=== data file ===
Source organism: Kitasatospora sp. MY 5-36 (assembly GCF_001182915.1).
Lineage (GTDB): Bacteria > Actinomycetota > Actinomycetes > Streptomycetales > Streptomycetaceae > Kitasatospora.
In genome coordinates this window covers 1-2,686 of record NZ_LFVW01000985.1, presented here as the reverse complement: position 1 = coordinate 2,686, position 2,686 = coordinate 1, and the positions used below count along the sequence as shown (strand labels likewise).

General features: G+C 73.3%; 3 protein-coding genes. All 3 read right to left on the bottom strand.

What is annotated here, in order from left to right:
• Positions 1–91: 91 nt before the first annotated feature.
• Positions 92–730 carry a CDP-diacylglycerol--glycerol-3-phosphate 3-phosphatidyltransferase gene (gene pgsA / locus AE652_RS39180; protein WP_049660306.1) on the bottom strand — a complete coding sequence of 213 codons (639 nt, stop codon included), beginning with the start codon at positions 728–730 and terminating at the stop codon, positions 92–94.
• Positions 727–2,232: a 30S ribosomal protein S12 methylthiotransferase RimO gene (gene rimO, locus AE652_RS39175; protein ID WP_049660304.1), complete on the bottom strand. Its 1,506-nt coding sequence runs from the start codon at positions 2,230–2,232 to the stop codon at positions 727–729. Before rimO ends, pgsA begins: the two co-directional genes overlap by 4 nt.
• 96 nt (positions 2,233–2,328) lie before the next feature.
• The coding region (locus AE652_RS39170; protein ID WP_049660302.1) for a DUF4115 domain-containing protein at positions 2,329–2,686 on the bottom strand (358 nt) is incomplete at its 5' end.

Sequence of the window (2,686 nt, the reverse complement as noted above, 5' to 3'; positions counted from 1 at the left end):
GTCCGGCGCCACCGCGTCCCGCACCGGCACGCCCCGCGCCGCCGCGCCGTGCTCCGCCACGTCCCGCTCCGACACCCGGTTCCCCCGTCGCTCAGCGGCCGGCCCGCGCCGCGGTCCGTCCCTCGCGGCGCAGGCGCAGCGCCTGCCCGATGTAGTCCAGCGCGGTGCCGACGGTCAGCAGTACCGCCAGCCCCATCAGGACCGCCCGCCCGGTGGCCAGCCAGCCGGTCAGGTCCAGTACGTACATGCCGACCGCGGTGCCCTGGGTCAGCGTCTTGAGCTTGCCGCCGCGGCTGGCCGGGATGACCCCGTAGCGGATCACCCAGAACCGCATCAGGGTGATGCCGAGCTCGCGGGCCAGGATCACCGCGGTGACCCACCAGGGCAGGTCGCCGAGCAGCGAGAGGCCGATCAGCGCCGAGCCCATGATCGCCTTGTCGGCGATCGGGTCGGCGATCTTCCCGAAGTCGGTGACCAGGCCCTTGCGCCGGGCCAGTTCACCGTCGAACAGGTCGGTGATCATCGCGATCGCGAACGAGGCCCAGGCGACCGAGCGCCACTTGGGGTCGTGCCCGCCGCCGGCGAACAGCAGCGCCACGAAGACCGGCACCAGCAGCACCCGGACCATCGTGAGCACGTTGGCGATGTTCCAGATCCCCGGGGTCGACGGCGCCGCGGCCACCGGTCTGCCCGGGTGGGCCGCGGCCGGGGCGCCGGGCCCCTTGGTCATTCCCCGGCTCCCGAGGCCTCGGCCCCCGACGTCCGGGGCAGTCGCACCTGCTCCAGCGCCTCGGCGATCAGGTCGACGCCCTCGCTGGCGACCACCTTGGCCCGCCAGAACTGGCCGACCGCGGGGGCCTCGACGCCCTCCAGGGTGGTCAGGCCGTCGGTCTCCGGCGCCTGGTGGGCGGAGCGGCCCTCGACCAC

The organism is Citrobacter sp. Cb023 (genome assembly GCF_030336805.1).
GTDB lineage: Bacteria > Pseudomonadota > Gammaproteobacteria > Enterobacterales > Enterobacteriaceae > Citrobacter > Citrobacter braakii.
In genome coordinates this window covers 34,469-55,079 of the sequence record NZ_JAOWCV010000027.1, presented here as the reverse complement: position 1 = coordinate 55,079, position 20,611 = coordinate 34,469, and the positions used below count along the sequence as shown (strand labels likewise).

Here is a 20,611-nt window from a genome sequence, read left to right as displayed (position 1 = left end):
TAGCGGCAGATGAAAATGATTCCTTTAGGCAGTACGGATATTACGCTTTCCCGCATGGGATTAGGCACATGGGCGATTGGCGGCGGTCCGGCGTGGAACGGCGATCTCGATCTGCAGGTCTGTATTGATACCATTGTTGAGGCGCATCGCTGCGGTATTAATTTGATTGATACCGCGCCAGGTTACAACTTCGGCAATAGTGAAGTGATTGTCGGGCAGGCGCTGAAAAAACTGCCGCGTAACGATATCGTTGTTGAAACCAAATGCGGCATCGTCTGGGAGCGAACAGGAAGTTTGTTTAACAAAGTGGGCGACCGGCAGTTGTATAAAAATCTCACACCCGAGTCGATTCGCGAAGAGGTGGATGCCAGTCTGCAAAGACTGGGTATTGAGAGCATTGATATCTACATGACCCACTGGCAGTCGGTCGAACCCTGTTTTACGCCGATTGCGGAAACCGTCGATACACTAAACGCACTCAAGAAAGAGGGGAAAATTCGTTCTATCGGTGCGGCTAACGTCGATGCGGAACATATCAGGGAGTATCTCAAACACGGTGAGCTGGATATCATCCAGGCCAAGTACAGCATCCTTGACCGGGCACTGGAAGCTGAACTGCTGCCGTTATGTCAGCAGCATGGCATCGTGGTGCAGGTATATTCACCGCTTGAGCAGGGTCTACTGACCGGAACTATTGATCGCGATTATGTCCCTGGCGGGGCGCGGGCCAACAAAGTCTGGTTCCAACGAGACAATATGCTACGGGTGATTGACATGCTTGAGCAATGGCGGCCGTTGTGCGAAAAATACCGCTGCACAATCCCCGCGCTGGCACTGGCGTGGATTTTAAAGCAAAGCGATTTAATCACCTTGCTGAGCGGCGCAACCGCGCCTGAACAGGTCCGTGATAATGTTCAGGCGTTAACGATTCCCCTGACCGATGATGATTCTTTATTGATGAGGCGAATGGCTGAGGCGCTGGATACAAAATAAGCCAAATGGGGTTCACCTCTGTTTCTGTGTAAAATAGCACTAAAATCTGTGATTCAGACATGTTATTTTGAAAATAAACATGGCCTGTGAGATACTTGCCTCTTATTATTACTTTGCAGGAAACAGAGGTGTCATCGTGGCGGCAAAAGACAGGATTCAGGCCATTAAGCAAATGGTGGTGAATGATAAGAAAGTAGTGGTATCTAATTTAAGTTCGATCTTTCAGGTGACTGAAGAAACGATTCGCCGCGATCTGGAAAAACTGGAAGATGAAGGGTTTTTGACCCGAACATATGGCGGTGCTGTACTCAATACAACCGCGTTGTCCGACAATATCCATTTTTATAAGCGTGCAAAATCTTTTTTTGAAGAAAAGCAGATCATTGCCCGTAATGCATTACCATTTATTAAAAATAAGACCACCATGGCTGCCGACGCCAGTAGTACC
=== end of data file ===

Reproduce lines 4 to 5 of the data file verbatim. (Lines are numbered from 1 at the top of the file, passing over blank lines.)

General features: G+C 73.3%; 3 protein-coding genes. All 3 read right to left on the bottom strand.

What is annotated here, in order from left to right: